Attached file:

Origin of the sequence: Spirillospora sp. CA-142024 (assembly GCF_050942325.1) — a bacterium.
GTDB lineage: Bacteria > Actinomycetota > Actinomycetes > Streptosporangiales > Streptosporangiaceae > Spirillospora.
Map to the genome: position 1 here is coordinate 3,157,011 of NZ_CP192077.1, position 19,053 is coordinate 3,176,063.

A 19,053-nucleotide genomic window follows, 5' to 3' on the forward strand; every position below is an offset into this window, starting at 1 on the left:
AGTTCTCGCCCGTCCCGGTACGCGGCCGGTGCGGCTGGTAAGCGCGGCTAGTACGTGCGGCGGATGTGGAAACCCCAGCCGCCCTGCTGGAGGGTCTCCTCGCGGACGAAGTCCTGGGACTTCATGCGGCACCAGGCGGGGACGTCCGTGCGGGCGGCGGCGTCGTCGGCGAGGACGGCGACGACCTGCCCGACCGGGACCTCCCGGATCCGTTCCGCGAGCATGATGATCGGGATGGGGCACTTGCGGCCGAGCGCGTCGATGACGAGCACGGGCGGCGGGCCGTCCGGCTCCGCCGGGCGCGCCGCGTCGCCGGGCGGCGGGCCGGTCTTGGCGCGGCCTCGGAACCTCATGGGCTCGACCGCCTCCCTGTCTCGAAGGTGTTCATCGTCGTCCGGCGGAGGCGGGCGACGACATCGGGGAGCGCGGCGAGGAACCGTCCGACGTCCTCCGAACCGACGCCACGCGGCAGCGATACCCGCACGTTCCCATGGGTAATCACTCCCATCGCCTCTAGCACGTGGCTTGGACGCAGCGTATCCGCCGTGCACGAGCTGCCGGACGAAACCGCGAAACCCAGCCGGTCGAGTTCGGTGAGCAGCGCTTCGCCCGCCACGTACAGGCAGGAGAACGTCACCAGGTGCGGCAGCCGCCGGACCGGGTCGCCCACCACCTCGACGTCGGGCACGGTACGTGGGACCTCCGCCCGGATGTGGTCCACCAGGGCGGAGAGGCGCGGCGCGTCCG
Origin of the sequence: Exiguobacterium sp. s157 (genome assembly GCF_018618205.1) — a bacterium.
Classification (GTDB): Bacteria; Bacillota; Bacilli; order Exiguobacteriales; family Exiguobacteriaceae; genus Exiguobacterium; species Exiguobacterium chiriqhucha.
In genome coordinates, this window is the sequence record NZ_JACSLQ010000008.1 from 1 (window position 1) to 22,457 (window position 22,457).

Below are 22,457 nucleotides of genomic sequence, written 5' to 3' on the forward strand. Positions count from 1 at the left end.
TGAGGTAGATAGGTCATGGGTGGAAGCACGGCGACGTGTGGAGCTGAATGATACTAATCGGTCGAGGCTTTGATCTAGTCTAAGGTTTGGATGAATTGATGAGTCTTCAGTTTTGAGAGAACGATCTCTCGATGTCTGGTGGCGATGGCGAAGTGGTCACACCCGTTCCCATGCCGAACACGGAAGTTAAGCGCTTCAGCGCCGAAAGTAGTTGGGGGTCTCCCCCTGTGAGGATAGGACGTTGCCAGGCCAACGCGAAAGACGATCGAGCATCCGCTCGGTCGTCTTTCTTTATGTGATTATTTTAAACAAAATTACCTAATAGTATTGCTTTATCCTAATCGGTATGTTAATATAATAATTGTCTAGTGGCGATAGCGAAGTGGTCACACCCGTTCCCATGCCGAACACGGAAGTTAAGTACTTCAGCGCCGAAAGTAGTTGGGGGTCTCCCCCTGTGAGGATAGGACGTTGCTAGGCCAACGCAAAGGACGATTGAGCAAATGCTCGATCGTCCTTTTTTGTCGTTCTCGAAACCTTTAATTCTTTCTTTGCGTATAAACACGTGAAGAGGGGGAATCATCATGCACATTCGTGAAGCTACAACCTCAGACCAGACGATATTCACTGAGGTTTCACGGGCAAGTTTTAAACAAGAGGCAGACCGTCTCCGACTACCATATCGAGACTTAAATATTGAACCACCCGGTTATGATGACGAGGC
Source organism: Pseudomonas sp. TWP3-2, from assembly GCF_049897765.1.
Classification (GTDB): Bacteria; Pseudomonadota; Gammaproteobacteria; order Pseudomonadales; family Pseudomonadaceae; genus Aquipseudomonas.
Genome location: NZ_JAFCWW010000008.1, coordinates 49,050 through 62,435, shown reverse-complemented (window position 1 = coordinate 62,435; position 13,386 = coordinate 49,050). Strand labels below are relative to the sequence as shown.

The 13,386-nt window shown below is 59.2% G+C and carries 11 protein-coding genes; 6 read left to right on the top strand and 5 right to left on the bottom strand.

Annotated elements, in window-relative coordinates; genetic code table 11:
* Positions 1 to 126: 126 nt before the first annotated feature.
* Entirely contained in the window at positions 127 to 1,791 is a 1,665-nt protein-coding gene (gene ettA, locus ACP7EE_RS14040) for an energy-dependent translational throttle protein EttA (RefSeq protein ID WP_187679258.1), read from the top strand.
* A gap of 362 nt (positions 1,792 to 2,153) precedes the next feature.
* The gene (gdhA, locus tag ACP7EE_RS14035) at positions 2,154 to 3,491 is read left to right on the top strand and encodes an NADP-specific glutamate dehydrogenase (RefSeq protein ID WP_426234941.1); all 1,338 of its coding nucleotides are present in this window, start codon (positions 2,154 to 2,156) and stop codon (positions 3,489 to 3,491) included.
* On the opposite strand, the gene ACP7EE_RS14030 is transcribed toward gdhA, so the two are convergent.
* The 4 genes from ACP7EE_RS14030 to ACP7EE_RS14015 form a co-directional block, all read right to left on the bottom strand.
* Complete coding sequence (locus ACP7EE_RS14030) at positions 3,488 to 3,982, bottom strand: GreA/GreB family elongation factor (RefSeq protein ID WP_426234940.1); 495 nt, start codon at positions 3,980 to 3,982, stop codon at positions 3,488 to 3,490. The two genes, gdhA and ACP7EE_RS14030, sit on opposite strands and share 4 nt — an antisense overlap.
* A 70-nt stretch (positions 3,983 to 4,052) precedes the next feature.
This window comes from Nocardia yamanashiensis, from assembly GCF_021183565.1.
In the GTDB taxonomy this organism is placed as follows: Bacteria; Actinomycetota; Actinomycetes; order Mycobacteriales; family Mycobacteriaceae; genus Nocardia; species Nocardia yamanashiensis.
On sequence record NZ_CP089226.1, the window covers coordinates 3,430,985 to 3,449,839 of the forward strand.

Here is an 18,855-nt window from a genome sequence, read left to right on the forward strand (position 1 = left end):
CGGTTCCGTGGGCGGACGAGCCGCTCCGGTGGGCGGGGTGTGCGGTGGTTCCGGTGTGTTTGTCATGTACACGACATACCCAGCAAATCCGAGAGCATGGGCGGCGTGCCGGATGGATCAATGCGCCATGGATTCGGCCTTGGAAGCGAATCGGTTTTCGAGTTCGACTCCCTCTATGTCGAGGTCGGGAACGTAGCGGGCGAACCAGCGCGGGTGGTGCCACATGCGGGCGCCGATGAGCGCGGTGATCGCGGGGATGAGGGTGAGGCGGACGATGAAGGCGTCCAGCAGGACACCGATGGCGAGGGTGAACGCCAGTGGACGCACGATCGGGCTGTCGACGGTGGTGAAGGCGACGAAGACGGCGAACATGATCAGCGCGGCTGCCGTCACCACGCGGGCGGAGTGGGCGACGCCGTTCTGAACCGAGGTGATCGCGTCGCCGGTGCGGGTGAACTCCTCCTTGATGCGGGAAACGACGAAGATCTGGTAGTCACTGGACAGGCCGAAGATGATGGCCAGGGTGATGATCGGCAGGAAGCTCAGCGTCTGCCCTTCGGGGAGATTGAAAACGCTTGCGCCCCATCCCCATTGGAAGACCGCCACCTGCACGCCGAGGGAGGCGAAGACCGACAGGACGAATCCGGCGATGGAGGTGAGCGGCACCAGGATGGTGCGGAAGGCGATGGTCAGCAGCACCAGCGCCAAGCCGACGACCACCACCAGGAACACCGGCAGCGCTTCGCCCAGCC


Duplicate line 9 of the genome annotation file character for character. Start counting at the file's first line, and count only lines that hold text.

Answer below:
Below are 22,457 nucleotides of genomic sequence, written 5' to 3' on the forward strand. Positions count from 1 at the left end.